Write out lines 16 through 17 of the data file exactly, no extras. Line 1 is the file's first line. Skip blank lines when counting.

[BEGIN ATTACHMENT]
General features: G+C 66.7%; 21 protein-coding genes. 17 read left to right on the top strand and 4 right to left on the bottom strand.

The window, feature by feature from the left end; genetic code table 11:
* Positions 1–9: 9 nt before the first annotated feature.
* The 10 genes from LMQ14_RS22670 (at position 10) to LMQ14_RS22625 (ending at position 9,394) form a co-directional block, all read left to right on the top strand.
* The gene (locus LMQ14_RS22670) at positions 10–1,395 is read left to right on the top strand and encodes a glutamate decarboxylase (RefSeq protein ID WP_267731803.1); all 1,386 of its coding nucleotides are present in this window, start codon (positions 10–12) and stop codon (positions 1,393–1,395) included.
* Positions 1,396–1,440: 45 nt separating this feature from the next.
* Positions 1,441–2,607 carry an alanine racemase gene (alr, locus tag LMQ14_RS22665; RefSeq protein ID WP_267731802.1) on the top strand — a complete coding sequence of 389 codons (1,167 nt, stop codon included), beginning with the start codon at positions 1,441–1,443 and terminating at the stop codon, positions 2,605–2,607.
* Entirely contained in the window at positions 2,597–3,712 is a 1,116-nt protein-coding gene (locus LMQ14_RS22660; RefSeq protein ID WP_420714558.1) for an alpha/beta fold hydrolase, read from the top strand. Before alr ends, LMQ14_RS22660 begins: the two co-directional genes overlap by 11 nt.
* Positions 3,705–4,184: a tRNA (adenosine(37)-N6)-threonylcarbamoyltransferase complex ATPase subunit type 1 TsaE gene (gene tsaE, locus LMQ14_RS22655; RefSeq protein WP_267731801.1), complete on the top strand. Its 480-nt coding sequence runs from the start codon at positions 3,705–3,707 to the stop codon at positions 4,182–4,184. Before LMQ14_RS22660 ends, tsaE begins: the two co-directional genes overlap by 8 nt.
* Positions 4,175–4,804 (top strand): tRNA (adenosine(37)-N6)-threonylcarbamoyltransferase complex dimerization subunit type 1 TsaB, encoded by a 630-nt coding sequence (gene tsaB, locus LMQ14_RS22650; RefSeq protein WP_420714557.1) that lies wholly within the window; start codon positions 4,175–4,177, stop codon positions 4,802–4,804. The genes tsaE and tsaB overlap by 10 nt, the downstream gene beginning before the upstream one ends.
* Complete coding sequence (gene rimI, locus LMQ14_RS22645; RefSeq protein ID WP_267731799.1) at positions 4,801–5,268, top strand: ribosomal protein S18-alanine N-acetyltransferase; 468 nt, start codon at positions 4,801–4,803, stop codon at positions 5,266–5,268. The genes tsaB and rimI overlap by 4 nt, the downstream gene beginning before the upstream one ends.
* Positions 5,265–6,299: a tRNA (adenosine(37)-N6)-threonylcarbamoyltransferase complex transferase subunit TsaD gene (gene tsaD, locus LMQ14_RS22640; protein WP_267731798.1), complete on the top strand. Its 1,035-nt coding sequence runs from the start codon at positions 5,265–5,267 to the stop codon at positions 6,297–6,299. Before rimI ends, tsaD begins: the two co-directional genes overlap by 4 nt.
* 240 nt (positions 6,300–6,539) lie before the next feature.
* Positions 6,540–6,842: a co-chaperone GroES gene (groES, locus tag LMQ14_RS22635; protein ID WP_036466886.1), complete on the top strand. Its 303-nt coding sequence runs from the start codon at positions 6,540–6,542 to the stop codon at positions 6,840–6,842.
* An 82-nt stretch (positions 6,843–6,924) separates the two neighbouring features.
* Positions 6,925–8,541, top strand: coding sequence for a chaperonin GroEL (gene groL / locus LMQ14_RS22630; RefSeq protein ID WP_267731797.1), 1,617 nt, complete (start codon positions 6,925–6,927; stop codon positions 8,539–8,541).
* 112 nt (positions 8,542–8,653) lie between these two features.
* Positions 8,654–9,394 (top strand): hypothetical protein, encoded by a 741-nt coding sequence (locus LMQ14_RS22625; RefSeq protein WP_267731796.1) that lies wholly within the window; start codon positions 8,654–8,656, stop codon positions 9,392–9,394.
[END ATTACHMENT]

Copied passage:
* Positions 6,925–8,541, top strand: coding sequence for a chaperonin GroEL (gene groL / locus LMQ14_RS22630; RefSeq protein ID WP_267731797.1), 1,617 nt, complete (start codon positions 6,925–6,927; stop codon positions 8,539–8,541).
* 112 nt (positions 8,542–8,653) lie between these two features.